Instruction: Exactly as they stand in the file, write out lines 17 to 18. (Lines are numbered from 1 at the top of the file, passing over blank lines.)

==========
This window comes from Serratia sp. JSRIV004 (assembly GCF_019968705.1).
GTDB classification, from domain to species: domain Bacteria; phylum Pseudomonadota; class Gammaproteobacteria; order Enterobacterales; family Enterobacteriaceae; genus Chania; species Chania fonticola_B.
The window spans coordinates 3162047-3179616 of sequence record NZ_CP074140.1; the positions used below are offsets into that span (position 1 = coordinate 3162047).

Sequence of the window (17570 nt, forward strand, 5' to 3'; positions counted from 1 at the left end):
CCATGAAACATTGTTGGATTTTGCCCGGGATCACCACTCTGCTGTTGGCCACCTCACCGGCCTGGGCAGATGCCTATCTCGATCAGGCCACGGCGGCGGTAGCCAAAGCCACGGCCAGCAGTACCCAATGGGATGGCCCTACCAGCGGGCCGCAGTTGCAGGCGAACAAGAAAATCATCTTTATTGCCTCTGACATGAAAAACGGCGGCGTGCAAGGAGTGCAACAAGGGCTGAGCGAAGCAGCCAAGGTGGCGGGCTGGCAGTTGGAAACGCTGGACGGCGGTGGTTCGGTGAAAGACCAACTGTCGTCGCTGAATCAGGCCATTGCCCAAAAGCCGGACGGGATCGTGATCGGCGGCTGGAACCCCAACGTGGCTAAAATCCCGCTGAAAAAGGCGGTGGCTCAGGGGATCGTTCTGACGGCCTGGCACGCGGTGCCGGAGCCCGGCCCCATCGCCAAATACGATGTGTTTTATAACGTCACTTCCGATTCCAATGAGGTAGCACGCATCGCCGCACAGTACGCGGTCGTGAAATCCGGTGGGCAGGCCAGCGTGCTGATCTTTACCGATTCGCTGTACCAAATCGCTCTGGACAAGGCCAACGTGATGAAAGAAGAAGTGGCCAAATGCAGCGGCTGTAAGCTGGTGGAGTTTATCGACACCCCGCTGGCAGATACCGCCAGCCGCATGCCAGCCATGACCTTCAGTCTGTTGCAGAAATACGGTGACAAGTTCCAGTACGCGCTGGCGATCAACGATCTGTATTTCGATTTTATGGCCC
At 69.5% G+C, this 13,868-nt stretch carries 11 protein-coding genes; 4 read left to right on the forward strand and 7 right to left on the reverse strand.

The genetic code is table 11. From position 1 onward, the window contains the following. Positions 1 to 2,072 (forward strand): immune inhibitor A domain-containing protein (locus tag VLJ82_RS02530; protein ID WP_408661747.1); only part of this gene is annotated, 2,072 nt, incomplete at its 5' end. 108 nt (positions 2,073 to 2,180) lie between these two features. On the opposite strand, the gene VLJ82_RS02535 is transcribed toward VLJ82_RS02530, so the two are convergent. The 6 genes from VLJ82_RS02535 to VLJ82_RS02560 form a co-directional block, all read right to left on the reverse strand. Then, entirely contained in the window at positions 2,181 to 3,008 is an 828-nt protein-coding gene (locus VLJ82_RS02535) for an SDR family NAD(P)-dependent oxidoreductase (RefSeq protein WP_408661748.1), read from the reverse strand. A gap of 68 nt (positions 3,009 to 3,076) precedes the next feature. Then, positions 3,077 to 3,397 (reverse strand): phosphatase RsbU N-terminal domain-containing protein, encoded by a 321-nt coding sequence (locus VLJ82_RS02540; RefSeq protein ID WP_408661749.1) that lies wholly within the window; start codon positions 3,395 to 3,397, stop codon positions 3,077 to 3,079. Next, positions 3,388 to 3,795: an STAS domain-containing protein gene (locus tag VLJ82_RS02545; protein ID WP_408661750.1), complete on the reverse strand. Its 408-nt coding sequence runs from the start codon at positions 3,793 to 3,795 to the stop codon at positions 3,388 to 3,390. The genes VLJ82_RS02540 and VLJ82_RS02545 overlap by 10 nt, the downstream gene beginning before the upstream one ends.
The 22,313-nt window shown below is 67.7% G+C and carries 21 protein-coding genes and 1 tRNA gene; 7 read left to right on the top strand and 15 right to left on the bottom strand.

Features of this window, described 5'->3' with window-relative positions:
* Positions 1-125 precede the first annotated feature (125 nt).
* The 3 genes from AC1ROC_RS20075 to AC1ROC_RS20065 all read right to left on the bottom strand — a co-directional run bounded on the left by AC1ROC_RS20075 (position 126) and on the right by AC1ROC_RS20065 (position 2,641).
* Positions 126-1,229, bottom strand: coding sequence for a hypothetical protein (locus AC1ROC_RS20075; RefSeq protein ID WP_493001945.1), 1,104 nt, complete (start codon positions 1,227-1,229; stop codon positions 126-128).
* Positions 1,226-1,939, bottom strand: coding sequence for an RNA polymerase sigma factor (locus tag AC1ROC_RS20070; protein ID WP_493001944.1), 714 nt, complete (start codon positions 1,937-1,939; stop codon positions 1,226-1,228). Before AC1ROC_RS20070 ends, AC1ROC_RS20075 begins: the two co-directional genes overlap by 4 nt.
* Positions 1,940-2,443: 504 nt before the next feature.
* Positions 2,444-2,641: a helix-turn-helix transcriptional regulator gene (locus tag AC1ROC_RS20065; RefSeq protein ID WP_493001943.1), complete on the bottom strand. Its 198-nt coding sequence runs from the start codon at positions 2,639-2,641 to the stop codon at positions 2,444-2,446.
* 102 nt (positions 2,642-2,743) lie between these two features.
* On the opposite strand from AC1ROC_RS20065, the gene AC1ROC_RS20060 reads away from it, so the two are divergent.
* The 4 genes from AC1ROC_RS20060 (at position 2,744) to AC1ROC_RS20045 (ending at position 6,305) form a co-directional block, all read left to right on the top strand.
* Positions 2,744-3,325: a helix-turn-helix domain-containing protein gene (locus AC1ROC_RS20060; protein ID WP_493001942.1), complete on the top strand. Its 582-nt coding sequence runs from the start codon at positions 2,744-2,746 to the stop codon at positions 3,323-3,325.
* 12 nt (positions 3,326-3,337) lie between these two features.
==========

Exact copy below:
* On the opposite strand from AC1ROC_RS20065, the gene AC1ROC_RS20060 reads away from it, so the two are divergent.
* The 4 genes from AC1ROC_RS20060 (at position 2,744) to AC1ROC_RS20045 (ending at position 6,305) form a co-directional block, all read left to right on the top strand.